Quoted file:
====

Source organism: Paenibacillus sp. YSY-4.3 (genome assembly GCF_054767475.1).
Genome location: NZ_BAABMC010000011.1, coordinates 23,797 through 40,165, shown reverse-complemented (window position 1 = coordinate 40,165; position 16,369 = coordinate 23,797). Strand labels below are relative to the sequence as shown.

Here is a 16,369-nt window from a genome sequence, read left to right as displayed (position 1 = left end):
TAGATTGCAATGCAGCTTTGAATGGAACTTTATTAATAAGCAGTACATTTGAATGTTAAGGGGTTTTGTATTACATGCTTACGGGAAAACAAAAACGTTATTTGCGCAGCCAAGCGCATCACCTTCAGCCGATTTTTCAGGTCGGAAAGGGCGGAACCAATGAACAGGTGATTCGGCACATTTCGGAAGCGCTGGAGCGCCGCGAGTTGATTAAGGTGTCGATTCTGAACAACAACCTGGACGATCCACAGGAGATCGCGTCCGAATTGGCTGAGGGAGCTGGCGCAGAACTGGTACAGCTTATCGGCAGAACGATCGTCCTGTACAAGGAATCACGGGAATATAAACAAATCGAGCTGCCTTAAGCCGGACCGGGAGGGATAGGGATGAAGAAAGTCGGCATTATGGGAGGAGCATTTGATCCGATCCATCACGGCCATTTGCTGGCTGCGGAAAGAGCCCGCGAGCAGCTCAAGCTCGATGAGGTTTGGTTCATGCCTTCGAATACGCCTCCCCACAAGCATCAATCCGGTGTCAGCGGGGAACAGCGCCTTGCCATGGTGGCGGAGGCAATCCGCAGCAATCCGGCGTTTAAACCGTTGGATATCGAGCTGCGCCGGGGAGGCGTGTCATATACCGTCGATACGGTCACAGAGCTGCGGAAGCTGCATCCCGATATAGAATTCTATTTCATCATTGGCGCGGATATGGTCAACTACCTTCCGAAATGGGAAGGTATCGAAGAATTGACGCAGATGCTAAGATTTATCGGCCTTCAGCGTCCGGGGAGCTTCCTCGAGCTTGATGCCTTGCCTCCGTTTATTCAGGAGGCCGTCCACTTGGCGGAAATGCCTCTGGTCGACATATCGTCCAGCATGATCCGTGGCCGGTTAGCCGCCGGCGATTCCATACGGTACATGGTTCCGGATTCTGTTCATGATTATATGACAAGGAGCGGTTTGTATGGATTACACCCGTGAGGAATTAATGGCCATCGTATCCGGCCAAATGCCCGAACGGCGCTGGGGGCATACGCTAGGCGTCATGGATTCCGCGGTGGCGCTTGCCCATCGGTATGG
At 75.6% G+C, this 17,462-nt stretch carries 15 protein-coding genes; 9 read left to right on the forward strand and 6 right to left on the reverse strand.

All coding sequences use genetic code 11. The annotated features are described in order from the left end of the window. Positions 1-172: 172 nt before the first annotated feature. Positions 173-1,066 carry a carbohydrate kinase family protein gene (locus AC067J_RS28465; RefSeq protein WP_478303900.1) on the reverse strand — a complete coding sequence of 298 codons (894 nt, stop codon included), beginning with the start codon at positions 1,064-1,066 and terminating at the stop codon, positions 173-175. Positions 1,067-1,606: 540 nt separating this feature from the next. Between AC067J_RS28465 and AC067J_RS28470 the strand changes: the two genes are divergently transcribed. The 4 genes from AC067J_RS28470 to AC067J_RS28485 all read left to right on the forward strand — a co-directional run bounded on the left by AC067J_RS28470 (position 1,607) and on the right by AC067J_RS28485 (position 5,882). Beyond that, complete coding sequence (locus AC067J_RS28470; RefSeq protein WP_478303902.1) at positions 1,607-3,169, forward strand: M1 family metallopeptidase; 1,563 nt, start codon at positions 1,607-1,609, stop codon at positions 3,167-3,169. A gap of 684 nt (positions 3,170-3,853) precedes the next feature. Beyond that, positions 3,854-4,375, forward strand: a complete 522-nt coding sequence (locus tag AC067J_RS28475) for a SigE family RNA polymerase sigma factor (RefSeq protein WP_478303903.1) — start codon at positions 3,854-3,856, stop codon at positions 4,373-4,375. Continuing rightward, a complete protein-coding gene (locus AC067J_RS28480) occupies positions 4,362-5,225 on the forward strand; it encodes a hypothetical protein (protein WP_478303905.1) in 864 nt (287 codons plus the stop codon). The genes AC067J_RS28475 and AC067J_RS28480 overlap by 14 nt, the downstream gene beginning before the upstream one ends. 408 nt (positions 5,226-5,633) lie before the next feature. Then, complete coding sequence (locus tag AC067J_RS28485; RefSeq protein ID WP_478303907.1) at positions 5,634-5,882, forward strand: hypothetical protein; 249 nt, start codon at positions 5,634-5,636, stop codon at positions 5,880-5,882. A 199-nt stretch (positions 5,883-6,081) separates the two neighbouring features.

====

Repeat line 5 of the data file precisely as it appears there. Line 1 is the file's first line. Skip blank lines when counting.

At 75.6% G+C, this 17,462-nt stretch carries 15 protein-coding genes; 9 read left to right on the forward strand and 6 right to left on the reverse strand.